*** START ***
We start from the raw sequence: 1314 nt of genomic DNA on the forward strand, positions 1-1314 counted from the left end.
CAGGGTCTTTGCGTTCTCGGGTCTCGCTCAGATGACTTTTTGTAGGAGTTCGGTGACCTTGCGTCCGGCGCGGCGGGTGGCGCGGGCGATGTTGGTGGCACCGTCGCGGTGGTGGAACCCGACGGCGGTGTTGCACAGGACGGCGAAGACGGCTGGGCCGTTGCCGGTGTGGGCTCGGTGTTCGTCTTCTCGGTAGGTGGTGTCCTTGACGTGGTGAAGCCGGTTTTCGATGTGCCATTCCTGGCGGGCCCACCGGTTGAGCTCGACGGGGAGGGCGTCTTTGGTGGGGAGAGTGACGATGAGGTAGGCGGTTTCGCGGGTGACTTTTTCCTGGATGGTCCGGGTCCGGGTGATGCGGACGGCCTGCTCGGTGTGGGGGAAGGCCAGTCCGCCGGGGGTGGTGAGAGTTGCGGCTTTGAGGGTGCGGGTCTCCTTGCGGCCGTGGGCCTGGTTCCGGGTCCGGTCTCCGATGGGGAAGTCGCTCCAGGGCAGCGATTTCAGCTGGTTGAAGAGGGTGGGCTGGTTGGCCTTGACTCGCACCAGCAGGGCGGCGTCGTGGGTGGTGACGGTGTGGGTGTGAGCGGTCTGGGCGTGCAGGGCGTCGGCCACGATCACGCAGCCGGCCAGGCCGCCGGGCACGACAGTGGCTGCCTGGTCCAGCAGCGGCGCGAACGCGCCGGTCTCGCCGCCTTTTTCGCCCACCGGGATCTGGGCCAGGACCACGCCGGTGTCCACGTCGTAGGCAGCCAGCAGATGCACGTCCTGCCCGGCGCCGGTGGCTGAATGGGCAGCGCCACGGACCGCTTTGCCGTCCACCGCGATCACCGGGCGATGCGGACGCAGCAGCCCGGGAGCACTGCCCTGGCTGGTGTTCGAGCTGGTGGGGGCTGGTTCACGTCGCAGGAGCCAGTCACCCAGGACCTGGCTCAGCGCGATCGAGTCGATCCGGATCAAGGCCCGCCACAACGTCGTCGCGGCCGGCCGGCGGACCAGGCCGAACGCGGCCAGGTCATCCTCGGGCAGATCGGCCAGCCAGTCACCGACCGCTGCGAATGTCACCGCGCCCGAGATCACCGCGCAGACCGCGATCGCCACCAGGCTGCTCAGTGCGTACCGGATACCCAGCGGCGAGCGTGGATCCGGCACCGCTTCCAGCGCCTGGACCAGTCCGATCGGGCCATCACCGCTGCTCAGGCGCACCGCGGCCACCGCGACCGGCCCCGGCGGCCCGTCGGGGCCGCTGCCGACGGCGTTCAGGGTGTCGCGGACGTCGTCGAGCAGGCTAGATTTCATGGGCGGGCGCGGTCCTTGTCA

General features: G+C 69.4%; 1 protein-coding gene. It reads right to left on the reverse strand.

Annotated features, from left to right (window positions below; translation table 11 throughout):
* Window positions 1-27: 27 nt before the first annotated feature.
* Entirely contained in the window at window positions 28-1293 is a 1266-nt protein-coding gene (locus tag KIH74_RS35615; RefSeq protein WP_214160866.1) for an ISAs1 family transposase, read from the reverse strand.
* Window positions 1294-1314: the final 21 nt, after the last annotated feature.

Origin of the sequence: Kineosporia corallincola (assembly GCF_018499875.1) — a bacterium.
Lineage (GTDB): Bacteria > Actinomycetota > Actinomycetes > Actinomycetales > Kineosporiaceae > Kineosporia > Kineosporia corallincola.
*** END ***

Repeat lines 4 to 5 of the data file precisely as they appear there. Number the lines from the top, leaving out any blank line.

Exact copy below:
Annotated features, from left to right (window positions below; translation table 11 throughout):
* Window positions 1-27: 27 nt before the first annotated feature.